Leadership, Managing people, Mentor, Vicki Crowe

My start-up team has quickly grown. How do we make sure we still communicate well?

Oliver Milman /

I’ve started up and suddenly found myself with a team of six people. How can I best keep these people informed about the business?

 

I don’t want to hold endless meetings with them. But I want to foster good communication among staff.

 

It’s a great question.

 

Communication is the only shared skill that everyone must undertake in the workplace and it’s critical to get right. It also helps to establish your company’s culture.

 

However, not everyone will communicate the same way.

 

Firstly you need to become aware of your own communication style. Is it chatty, overly detailed, assertive, too friendly or straight to the point? Secondly, it’s important that you start listening to how others like to communicate around your office.

 

Some people will have a chat at any opportunity and these are usually the people who enjoy longer meetings and talking about the family or relationships. Others just want to get on with it and will become demotivated and frustrated by long meetings and idle chatter.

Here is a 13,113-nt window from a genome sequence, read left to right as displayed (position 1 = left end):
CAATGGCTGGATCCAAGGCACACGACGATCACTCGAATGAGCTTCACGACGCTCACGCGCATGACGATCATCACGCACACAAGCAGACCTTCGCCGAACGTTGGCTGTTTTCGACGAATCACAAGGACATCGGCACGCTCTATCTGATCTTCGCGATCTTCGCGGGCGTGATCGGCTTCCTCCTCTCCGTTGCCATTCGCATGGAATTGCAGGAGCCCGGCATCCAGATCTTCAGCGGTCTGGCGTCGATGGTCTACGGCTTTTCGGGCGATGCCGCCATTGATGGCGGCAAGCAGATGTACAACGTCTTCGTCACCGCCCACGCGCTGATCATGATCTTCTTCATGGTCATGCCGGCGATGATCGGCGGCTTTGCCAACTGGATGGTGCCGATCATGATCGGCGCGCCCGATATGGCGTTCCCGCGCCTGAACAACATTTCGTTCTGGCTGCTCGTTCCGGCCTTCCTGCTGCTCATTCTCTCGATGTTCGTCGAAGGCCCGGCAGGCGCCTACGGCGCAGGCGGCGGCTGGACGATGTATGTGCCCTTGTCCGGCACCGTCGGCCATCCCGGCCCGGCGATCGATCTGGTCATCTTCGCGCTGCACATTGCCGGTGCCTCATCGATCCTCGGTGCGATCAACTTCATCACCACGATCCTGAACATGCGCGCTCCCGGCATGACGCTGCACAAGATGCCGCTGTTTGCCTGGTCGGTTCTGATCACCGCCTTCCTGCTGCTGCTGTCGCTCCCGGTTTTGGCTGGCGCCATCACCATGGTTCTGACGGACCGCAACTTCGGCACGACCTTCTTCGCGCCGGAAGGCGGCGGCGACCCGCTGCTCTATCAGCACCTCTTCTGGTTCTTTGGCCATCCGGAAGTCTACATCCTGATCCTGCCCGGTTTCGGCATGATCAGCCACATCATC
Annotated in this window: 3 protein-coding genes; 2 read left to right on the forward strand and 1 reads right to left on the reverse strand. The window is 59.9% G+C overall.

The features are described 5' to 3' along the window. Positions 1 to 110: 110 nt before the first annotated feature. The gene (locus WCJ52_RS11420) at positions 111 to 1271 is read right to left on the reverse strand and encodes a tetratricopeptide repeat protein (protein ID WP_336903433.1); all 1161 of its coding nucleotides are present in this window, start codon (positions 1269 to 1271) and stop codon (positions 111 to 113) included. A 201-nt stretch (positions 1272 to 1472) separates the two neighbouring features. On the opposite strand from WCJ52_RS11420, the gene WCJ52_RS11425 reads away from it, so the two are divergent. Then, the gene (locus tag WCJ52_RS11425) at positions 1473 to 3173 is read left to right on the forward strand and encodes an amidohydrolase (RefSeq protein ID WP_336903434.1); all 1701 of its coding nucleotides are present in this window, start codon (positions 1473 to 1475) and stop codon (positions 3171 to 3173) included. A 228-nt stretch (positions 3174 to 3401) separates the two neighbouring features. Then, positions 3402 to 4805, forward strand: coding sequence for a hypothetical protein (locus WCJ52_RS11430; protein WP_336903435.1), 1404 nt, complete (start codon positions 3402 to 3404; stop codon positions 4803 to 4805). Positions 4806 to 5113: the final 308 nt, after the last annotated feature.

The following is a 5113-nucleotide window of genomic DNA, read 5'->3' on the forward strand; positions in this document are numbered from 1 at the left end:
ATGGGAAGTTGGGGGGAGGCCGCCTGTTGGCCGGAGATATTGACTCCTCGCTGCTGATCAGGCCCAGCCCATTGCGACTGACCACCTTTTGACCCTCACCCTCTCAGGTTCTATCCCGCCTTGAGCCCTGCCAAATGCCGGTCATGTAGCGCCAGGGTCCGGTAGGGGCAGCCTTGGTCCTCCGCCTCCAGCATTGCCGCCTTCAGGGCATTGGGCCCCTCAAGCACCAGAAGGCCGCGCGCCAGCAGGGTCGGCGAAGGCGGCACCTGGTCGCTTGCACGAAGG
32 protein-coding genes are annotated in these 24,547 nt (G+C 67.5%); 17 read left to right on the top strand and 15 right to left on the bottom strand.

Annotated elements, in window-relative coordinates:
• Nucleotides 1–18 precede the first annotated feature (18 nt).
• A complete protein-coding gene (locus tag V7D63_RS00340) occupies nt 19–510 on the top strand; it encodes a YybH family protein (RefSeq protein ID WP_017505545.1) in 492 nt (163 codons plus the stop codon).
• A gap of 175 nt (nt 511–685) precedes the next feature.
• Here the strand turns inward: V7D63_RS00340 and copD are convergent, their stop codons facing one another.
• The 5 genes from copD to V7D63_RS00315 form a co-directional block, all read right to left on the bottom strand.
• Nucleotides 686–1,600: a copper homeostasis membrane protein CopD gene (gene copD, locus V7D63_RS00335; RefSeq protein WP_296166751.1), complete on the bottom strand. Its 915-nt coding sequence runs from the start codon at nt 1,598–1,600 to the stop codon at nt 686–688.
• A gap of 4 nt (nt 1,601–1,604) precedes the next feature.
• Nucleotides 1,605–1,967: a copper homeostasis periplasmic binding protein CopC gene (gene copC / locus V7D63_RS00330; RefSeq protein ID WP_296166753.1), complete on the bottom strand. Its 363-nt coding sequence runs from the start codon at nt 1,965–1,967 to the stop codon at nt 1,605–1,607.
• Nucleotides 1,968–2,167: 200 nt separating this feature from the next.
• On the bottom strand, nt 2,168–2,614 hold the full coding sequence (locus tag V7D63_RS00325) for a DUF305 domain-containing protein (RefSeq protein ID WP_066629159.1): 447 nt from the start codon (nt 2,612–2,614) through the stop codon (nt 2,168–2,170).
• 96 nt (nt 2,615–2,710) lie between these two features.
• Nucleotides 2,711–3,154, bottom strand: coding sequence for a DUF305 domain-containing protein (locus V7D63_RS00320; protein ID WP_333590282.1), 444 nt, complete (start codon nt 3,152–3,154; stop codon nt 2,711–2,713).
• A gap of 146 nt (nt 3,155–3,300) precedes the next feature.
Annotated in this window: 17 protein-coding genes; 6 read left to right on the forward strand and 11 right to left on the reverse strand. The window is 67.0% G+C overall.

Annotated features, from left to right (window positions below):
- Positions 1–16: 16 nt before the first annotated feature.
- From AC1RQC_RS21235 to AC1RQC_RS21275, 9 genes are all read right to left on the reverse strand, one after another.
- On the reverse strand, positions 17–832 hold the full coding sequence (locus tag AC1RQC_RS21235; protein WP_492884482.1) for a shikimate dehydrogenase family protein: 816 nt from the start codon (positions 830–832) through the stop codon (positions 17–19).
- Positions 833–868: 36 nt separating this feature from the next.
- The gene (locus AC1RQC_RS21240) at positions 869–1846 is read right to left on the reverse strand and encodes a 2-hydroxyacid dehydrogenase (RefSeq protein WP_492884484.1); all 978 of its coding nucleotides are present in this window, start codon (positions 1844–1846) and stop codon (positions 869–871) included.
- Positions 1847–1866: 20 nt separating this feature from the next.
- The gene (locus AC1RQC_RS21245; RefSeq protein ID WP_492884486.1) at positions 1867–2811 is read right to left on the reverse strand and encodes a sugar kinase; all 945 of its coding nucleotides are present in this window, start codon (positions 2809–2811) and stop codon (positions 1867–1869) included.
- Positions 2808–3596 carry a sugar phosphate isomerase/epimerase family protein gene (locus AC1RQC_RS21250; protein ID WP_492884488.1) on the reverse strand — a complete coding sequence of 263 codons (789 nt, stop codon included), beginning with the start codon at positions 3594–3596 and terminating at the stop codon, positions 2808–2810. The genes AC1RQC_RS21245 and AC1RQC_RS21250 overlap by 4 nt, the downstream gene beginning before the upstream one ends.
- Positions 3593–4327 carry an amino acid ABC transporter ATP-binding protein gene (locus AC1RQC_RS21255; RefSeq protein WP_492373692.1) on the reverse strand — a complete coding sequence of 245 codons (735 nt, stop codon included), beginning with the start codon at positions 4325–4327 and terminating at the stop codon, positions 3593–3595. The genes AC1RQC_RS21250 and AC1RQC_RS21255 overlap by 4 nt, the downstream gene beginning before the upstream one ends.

I’m going to bring that old cliché in here but it’s true: one size, or in this case ‘style’, does not fit all.

 

The key to fostering good workplace communication is to have a one-on-one chat with each employee. What you are looking to establish is their preferred communication style. You can begin the conversation with something like, “it’s important for me to foster good communication and for you to feel free to have a say.”

 

Questions could include:

  • How much detail do you need from me in order to perform your tasks?
  • How often would you like to meet to be updated on the business?
  • Do you have a preference for regular meetings or a weekly WIP?
  • How do you think we should communicate and share ideas about the company?

From this, you will be able to determine whether you have a more structured meeting once a week and who will need daily attention to keep them on track.

 

Finally, it’s interesting to look at the research conducted by the University of Sydney of hundreds of employees, at all levels. The researchers identified the top 15 ‘drivers for excellence’ all of which needed to be present in a workplace of excellence. The research found that Australian managers were weaker on the soft (interpersonal) skills of management than the technical skills.

 

The three top drivers that constitute workplace excellence are:

 

1. The quality of working relationships – people relating to each other as friends, colleagues and co-workers. Supporting each other, and helping to get the job done.

 

2. Workplace leadership – how the immediate manager presents himself or herself. Their focus is on leadership and energy, not management and administration.

 

3. Having a say – participating in decisions that affect the day-to-day business of the workplace.

 

As you can see from the research, the three top drivers all require excellent workplace communication – it’s worth putting in the effort to get it right.

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